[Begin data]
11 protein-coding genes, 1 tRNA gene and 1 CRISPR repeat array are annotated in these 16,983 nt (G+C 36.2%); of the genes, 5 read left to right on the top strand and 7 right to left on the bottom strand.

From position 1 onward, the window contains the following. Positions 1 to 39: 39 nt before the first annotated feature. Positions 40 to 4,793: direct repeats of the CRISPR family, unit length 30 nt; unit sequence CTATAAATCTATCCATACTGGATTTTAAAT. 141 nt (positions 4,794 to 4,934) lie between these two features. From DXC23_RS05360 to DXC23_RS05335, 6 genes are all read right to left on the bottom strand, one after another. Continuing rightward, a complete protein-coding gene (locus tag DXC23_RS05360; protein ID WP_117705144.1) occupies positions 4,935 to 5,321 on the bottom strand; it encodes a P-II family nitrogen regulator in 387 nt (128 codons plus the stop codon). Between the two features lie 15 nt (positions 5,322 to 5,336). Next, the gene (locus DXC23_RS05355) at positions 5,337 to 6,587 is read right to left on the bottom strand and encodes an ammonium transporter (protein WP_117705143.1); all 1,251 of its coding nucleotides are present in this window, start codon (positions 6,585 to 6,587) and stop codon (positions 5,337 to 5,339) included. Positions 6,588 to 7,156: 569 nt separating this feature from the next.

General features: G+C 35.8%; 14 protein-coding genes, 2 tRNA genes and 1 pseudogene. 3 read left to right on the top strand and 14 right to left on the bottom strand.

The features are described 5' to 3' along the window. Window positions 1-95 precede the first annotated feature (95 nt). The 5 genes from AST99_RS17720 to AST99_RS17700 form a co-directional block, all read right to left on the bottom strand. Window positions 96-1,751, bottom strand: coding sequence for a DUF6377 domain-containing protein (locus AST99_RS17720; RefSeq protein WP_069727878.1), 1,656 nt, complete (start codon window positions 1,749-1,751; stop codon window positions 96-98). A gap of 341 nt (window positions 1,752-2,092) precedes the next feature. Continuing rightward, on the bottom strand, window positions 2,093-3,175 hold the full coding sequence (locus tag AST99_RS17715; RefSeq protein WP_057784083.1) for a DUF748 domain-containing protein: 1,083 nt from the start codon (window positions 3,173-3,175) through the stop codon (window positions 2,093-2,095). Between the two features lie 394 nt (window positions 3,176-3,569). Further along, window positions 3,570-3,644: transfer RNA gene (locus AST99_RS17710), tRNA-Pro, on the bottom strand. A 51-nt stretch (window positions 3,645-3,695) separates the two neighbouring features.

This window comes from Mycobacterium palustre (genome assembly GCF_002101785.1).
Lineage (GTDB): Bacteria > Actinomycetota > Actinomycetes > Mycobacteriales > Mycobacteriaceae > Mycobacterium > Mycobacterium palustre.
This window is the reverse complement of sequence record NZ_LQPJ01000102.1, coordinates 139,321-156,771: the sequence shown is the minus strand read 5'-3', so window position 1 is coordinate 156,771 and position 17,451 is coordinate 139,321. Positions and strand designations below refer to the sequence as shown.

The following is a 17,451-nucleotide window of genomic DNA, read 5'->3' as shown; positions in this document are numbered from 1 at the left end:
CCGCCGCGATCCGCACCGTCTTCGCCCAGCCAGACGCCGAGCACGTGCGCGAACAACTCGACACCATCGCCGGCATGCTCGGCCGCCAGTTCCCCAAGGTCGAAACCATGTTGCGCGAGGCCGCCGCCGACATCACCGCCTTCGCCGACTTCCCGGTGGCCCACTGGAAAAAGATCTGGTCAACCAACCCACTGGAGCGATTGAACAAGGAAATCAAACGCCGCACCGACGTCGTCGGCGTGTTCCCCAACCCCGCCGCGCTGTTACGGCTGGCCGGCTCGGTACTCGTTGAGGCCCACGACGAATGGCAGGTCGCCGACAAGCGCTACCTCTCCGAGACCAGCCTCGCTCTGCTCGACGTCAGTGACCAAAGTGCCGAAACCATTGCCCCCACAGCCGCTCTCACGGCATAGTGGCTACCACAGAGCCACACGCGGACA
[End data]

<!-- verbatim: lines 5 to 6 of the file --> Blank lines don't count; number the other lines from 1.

This window comes from Mycobacterium palustre (genome assembly GCF_002101785.1).
Lineage (GTDB): Bacteria > Actinomycetota > Actinomycetes > Mycobacteriales > Mycobacteriaceae > Mycobacterium > Mycobacterium palustre.